National News

Patients won’t be billed by NSW ambulances as paramedics strike

New South Wales paramedics are taking industrial action for the next five days as they demand a pay rise and for the government to address staff shortages.

The Australian Paramedic Association made the decision last night for paramedics to strike from last night through to June 1.

The union is calling for a "real" pay rise, 1500 more paramedics to help with staff shortages, a review of the triaging system, and for specialists in metro and regional areas.

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NSW Ambulance said in a statement it had support of the Industrial Relations Commission to "resolve this planned action".

"The safety of patients is our top priority, and NSW Ambulance has operational plans in place to minimise disruption to the community," the statement read.

Paramedics will not be logging billing information meaning patients will not be sent an invoice to pay for the service.

Triple Zero is receiving up to 500 more calls each day than before the pandemic.

NSW Premier Dominic Perrottet said yesterday all public sectors will be considered for pay changes during the upcoming budget.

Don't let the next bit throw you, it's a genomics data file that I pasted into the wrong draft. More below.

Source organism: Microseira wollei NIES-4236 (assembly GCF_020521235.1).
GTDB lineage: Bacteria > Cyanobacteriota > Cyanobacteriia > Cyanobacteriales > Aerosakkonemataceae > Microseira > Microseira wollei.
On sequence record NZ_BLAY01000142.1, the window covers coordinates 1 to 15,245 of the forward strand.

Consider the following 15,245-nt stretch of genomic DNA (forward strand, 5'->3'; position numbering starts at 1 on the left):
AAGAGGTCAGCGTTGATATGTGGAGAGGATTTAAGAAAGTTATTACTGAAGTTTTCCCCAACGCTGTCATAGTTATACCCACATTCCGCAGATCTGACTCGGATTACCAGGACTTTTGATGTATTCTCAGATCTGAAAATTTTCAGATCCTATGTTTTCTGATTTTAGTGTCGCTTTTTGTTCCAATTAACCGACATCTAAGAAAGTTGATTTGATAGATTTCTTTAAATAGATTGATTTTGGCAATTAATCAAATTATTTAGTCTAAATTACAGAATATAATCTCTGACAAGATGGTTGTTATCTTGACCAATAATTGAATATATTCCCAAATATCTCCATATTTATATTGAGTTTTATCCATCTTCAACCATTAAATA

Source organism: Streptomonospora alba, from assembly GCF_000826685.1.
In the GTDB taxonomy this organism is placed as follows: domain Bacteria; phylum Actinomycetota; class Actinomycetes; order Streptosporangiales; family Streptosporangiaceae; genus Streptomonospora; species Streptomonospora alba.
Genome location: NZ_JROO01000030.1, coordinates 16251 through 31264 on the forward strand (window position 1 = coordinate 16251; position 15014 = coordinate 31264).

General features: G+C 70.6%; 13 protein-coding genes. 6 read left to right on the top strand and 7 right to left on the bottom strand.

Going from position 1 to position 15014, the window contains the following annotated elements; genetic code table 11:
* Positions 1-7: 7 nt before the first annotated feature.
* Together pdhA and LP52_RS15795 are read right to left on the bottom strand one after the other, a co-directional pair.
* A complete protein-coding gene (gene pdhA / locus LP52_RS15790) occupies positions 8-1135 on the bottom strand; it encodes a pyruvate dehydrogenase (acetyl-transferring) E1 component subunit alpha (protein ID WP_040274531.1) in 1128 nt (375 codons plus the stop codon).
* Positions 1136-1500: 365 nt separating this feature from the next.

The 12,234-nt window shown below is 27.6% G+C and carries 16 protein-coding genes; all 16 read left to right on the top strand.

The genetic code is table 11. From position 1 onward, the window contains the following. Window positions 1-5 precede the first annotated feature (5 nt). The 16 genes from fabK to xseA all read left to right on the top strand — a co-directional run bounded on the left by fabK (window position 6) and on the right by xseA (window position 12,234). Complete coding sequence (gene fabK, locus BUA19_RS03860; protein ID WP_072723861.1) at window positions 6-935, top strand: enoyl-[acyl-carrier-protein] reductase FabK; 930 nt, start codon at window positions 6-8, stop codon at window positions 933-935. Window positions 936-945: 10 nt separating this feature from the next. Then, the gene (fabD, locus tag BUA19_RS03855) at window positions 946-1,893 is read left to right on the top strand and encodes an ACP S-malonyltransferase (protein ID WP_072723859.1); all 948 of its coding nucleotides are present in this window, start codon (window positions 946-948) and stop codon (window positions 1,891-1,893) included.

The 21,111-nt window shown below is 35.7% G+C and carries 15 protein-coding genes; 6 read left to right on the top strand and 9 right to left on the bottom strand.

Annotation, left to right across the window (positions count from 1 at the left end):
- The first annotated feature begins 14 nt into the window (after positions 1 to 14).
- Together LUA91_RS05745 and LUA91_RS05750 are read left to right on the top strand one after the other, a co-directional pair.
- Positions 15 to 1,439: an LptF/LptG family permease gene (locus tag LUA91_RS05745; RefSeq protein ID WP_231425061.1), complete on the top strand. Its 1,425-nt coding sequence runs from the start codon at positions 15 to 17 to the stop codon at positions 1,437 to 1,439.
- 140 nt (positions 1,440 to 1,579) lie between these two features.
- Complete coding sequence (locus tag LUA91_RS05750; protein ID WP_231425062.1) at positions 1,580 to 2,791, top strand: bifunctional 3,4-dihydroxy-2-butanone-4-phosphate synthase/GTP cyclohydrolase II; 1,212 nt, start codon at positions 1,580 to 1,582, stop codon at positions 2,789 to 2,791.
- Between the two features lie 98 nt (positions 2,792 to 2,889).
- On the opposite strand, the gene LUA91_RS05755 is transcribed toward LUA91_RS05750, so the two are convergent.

"We've said as part of the budget we will address public sector wages," he said.

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It comes after NSW Ambulance made a proposal for non-urgent patients to receive alternative transport arrangements to GPs and pharmacies to help with ramping at emergency departments.

Triple zero operators will soon be able to call taxi drivers to redirect non-emergency patients to pharmacies or GPs.

"We'd be thinking of patients for example who have a really minor soft tissue injury or they need their script filled but can't to their pharmacy," Senior Assistant Commissioner Clare Beech said.

"We'd be thinking of patients for example who have a really minor soft tissue injury or they need their script filled but can't go to their pharmacy," Lachlan Rose from Manly Vale Pharmacy said.

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NSW ambulance considers working with taxis to take non-urgent patients to GPs

The system is already in place in Victoria as the state sees the same health crisis and extensive ambulance ramping.

The proposal has not been celebrated by unions who warn this could mean patients are wrongly triaged.

"Undertaking triage over the phone can be fraught with danger and I think that is a possibility that a patient could be mixed up that should be in an ambulance, and instead a taxi," Gerard Hayes from Health Services Union said.

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